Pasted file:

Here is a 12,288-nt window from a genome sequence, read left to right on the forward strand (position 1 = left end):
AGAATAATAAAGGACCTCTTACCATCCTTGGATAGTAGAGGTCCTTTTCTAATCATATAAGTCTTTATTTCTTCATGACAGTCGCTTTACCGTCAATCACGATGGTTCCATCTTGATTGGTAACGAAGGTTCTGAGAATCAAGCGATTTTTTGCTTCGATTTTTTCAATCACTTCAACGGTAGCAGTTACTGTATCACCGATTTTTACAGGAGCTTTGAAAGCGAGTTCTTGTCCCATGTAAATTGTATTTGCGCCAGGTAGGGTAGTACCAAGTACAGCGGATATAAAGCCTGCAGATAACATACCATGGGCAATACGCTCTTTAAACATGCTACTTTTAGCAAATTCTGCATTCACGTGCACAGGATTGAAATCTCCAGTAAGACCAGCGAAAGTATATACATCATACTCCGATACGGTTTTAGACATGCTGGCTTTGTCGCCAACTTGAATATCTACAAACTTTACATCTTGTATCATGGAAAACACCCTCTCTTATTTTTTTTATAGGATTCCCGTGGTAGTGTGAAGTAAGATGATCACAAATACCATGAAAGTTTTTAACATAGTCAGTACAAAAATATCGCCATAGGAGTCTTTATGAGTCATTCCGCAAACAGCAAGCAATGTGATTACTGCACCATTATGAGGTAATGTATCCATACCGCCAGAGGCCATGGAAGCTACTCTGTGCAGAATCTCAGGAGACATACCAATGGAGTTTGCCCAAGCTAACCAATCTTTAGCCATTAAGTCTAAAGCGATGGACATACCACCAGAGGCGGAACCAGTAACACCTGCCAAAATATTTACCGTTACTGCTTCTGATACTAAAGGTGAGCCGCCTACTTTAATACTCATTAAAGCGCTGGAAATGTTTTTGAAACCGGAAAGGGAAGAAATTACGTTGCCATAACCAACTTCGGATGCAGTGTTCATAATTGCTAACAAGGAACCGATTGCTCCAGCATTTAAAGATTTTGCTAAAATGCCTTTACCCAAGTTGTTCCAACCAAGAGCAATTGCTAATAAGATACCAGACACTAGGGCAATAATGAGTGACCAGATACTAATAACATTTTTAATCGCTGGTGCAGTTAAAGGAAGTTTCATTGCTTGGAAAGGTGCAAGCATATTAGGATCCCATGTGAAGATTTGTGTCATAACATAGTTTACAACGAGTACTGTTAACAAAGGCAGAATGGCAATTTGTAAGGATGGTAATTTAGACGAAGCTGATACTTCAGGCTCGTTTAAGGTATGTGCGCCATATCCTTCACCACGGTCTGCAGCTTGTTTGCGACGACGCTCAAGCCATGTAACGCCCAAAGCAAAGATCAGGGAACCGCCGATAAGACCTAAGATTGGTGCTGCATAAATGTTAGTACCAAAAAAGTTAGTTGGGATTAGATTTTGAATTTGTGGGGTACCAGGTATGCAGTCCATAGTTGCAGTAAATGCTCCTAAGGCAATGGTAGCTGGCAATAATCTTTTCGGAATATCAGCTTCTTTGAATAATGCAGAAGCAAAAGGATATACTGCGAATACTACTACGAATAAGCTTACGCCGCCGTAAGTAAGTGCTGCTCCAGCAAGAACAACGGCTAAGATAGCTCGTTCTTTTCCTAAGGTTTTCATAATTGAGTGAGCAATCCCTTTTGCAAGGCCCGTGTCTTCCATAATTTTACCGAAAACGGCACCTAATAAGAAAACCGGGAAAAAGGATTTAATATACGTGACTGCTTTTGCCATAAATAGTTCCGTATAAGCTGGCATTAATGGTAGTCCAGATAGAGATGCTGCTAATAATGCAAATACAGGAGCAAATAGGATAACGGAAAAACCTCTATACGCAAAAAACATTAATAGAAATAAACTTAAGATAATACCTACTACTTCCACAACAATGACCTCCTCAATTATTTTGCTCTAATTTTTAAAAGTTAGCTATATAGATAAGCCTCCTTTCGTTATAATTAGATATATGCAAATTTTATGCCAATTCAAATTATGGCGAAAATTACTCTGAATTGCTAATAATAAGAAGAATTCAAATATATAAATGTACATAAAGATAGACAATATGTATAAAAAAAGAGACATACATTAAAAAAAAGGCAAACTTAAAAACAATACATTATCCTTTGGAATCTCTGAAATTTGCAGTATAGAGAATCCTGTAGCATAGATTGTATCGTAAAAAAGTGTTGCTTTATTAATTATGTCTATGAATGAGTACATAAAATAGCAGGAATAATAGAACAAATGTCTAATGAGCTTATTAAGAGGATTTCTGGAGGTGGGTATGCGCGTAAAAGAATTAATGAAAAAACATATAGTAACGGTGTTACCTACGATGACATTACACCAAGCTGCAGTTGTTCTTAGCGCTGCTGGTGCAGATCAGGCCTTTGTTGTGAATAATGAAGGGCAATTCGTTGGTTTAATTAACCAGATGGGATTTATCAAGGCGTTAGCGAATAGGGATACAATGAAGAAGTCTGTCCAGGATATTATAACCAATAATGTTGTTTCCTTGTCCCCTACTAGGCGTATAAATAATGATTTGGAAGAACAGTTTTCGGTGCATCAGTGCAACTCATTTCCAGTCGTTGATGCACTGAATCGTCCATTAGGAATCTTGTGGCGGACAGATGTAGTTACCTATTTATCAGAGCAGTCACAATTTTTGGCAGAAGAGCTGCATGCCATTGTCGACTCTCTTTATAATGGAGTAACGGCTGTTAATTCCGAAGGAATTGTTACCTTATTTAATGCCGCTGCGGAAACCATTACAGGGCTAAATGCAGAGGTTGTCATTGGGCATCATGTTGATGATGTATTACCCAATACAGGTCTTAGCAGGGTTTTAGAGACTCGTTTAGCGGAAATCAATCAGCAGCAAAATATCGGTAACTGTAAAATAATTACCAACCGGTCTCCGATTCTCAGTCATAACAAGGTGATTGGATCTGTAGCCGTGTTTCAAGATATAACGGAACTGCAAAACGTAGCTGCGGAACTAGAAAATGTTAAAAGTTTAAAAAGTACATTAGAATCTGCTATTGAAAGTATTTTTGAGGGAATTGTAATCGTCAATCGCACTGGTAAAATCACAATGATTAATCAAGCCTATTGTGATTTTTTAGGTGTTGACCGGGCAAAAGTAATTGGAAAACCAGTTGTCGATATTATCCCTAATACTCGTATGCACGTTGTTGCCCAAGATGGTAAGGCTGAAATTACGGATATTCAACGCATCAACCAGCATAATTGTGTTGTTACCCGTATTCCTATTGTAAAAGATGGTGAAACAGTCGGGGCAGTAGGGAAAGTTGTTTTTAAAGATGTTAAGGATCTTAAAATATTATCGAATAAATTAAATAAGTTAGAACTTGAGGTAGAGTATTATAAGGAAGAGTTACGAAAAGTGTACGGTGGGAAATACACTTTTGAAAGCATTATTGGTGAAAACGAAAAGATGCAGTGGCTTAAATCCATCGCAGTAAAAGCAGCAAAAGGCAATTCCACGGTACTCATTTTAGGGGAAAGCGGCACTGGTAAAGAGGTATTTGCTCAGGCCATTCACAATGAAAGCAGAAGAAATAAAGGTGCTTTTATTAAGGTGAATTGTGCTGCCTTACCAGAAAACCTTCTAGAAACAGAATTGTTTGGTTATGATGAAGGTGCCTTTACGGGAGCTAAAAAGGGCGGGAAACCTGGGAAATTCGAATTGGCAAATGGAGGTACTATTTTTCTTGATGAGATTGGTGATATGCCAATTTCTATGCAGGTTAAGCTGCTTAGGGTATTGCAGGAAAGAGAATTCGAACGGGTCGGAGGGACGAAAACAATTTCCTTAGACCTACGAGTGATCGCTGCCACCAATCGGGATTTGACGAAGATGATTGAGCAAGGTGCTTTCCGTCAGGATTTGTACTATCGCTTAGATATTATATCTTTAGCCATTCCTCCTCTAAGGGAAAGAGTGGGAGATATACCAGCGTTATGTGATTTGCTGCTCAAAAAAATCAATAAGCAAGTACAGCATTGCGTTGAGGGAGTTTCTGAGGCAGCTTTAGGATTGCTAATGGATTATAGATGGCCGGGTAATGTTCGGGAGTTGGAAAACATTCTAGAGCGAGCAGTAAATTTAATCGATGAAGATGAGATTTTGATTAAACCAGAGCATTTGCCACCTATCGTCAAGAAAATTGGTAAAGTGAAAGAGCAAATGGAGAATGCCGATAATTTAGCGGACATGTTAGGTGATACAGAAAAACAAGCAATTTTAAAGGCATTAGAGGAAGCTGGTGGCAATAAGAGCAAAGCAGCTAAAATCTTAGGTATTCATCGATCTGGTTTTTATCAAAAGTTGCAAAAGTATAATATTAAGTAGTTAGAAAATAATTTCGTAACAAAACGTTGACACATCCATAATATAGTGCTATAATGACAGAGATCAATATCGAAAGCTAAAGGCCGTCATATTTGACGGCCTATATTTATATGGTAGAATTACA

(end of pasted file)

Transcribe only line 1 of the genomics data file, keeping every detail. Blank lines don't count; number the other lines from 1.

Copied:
Here is a 12,288-nt window from a genome sequence, read left to right on the forward strand (position 1 = left end):